He was mentored by the paleontologist Edward Drinker Cope, whom he met on a fossil-hunting expedition in Wyoming . The articulate Fairfield Osborne joined the US Geological Survey in 1900 and became senior vertebrate paleontologist in 1924. He led many fossil-hunting expeditions into the American Southwest, starting with his first to Colorado and Wyoming in 1877, when he met Cope. He described and named Ornitholestes in 1903, Tyrannosaurus rex in 1905, the Pentaceratops in 1923, and the Velociraptor in 1924.
Some of his contributions are less celebrated: Osborn's belief in the now-discredited idea of orthogenesis is one such contribution, his promotion of eugenics, another. Andrews' explorations in the Gobi Desert were in part set in action by Osborn's certainty that the origins of man were to be found in Asia. His unfortunate Man Rises to Parnassus, built on the misleading, but "almost miraculous" Piltdown Man hoax, reveals the deeply-imbedded racism of even the educated classes of his generation, supported on pseudoscience. His (not entirely accurate) description of Hyracotherium as "the size of a small Fox Terrier", has been slavishly copied by many elementary textbooks.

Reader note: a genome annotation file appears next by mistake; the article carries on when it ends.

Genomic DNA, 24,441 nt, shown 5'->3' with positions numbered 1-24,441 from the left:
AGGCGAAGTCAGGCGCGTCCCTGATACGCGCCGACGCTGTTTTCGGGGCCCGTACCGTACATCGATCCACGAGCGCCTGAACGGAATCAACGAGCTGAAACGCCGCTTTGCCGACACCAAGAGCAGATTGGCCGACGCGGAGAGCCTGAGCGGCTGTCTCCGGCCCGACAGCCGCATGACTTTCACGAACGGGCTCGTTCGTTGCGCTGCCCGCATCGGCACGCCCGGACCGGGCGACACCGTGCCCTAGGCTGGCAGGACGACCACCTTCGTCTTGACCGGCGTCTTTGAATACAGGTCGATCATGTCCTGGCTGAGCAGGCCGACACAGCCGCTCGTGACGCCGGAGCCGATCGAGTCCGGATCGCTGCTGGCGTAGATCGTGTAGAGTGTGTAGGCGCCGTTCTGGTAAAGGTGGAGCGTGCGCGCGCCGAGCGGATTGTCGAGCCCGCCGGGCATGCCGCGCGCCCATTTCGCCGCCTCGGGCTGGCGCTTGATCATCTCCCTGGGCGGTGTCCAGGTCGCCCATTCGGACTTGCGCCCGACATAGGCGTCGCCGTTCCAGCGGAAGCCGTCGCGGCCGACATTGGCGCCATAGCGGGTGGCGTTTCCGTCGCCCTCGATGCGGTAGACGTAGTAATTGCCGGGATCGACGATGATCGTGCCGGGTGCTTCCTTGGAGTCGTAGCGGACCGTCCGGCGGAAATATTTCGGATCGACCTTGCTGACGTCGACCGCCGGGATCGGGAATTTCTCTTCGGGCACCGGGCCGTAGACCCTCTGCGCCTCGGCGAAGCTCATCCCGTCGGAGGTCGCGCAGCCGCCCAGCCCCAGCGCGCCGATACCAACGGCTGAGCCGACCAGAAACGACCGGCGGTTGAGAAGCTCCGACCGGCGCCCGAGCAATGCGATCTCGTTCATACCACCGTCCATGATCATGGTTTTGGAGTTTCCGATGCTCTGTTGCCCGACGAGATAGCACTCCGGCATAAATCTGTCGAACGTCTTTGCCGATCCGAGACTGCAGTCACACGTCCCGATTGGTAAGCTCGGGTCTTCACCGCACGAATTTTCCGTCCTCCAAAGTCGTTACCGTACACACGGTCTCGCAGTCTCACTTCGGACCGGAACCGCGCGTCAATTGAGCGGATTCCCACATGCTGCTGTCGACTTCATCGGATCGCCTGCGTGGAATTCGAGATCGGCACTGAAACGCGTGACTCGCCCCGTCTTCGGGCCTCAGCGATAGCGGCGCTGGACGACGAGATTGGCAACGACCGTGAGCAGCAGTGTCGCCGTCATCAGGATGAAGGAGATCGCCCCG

His best known publication might be his two-volume work of 1936, The Proboscidea: A Monograph of the Discovery, Evolution, Migration and Extinction of the Mastodonts and Elephants of the World, in which he discussed the fossil history and evolution of elephants and their relatives. A second volume appeared in 1942, after his death. He published many papers on fossil proboscideans during his career.
Osborn wrote an influential textbook, The Age of Mammals in Asia, Europe and North America (1910). He also authored The Origin and Evolution of Life (1916).
He is also known for his theories on intelligence and racial differences, particularly his work The Evolution of Human Races